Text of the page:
very sport has its crown jewel event. In horse racing it's the Kentucky Derby, auto racing has the Indianapolis 500 (though NASCAR fans may suggest the Daytona 500), and in golf it's the Masters. But in the sport of distance running the ne plus ultra is the Boston Marathon, a race whose roots reach back to the very mist of myth from which the marathon itself sprang.
Now celebrating its 117th anniversary, this event that emerged out of the inaugural Olympic Marathon of 1896 retains not only the quality of the sport's oldest continuously conducted marathon, but since 1970 has added the distinction of being what some have called the people's Olympics, as it is the only major marathon that requires its entrants to qualify. This combination of ancient heritage and abiding excellence can still bring people to tears upon qualifying and engender fulfillment beyond measure upon completion.
"Finishing the Boston Marathon is probably the athletic achievement of a lifetime for many people," said Honolulu Marathon president Jim Barahal, a three-time Boston finisher with a best of 2 hours, 48 minutes.
According to the Association of Road Race Statisticians, there were 3,586 marathons conducted worldwide in 2012, 881 in the U.S. alone. Each of them measured 26.2 miles, each produced champions, and each saluted finishers of all abilities. But in many ways each is a child of the Boston Marathon.
From its start in the sleepy western hamlet of Hopkinton all the way to its finish in bustling Copley Square in Boston's Back Bay, the Boston Marathon course is lined with a special breed of spectators, some of whom hold their grandchildren atop their shoulders at exactly the same place they were held by their own grandfathers 75 years ago.
"It's a feeling that makes you dizzy to think you are leading the Boston Marathon," said Minnesota Olympian Garry Bjorklund following a fifth-place finish in 1979 after leading through 19 miles. "Boston isn't the course. It isn't the people who run the race. I'm sincerely convinced it's the people who line the course. At times the noise was deafening. You know, you don't have people like in Boston anywhere else."
There are now six World Marathon Majors, as Tokyo has joined the original five of Boston, New York City, Chicago, Berlin and London. And though London unquestionably offers the highest professional payouts, New York is a colossus now in its fifth decade, and Berlin is the world's fastest marathon, there remains only one Boston.
"Boston is still the race that people want to be sure to do at least once in their career," said top running agent Brendan Reilly of Boulder Wave. "I remember one of my athletes [two-time Olympic medalist Yuki Aomori of Japan] instructing me to get her into Boston; 'I don't care what the appearance fee is.'" Aomori would go on to finish a close third in the 1998 Boston Marathon, fulfilling her goal of running the famous race before retirement.
Throughout the decades when the sport remained small and quirky, Boston kept the marathon's light burning, at times more brightly than others. And though it has gone through both scandal and error -- think Rosie Ruiz jumping in late and initially being awarded the women's title in 1980 -- the underlying majesty of its human output has never wavered. And when Boston's own Bill Rodgers was the undisputed No. 1 marathoner in the world in the late 1970s, the wattage was never more brilliant.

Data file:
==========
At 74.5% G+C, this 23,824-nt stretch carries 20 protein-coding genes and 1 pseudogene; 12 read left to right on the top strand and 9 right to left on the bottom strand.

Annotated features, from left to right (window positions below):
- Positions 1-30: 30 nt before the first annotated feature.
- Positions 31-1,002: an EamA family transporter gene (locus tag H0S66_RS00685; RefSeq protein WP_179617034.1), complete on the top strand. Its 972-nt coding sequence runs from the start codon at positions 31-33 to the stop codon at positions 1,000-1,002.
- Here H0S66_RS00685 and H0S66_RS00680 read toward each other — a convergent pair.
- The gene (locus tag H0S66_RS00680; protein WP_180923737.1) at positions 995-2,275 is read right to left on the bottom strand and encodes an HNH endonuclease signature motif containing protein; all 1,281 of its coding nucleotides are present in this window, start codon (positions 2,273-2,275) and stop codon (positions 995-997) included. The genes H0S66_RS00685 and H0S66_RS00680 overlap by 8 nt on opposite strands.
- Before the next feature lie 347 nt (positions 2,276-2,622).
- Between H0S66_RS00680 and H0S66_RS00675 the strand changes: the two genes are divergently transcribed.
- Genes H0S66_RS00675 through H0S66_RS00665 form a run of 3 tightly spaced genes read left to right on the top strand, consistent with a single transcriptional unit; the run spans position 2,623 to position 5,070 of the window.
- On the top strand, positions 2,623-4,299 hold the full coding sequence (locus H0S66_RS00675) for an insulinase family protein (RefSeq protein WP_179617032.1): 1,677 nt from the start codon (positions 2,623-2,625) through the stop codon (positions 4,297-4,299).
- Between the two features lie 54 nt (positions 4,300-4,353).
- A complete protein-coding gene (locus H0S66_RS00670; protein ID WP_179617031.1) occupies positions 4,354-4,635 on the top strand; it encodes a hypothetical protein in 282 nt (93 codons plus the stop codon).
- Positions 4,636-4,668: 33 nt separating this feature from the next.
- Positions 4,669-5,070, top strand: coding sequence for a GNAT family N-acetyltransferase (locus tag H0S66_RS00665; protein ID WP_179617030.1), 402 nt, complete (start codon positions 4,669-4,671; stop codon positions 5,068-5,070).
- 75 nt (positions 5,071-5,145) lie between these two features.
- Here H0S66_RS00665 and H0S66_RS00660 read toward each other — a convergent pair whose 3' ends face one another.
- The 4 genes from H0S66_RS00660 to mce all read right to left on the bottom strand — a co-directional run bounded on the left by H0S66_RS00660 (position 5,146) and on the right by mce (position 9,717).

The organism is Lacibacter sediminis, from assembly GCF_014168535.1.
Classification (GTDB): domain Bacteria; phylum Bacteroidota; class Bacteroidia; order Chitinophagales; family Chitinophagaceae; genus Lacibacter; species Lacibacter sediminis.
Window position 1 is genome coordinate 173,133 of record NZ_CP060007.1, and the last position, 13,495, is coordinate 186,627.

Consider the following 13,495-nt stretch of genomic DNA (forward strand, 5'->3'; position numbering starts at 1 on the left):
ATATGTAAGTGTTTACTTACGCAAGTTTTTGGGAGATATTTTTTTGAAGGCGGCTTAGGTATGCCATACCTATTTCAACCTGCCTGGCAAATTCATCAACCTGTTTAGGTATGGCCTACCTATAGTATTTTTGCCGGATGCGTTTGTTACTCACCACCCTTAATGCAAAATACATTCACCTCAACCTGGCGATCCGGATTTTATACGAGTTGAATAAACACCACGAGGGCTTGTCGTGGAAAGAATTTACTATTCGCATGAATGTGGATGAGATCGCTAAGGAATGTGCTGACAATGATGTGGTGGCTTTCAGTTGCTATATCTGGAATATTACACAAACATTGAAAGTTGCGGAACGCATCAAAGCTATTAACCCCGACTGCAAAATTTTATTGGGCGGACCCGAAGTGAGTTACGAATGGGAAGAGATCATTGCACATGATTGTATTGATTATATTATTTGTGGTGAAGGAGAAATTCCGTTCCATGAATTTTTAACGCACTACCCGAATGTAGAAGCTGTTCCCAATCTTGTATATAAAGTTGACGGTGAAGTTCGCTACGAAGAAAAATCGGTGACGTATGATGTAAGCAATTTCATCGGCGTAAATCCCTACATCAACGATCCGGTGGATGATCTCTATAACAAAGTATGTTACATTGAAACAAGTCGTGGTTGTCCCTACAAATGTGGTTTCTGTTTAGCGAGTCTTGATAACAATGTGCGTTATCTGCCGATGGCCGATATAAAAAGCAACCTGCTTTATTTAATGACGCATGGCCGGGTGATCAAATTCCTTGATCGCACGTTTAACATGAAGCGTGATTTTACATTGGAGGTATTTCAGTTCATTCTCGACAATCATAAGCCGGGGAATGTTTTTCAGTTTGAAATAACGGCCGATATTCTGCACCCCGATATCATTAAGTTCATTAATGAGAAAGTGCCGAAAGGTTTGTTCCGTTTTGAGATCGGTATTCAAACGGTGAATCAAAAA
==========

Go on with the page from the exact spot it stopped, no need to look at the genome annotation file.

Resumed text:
In those halcyon days of the Running Boom, when the open-division qualifying standard was significantly stricter than today's, not just anybody could sign up or train hard for it -- there was some measure of talent required. Back then you needed a sub-2 hour, 50 minute time, just under a 6 minute, 30-second per mile pace, to enter.
Riding through downtown Lisbon, Portugal, with 1997 New York City Marathon champion John Kagwe of Kenya, I asked, "John, back home, what is the difference between the Boston and New York City Marathons?"
A thoughtful man with a wry sense of humor, who would go on to defend his title in New York in November of 1998, John thought for a second, then turned and said, "Toni, if you win in New York they speak your name two days on the radio. If you win Boston, they speak your name for seven days."
It can stir the blood just thinking about it. Thus, combing through interview files from my old Runner's Digest radio show in Boston (1977-88), the first such radio program in the country devoted to the sport, I found words which still set fire to the soul.
How can I not run the Boston Marathon? [There] You become a part of history, part of the making of the marathon. -- John Campbell, 2:11 masters runner from New Zealand
It's overwhelming. It's the marathoners' experience of a lifetime. -- 1968 champion Amby Burfoot
It really has turned into a monster, hasn't it? -- 1926 and '28 champion Johnny Miles of Canada
It's a day that belongs to the runners and the spectators, the whole million of them. -- Greater Boston Track Club's Randy Thomas, fifth place in 1978 (now the Boston College track coach)
When you have a crowd that big it's almost physically impossible to control them if they don't want to be controlled. -- Will Cloney, Boston Marathon race director, 1946-82
Boston. That's really something. The fans, they make you work. They make you run out of your mind. -- Patti Dillon (then Patti Catalano, 1979-81 women's runner-up)
I think it's the single greatest public spectacle in the life of the city each year. -- Kevin White, Boston mayor, 1968-84
I have run over 35 marathons and none have come close to the camaraderie that Boston shares with its marathoners. Thank you Boston for making 'My Dream Come True Marathon,' better than I could have ever imagined!! -- C.J., Painesville, Ohio
Need we say more?
A version of this story appeared in the April 2013 issue of Competitor Magazine.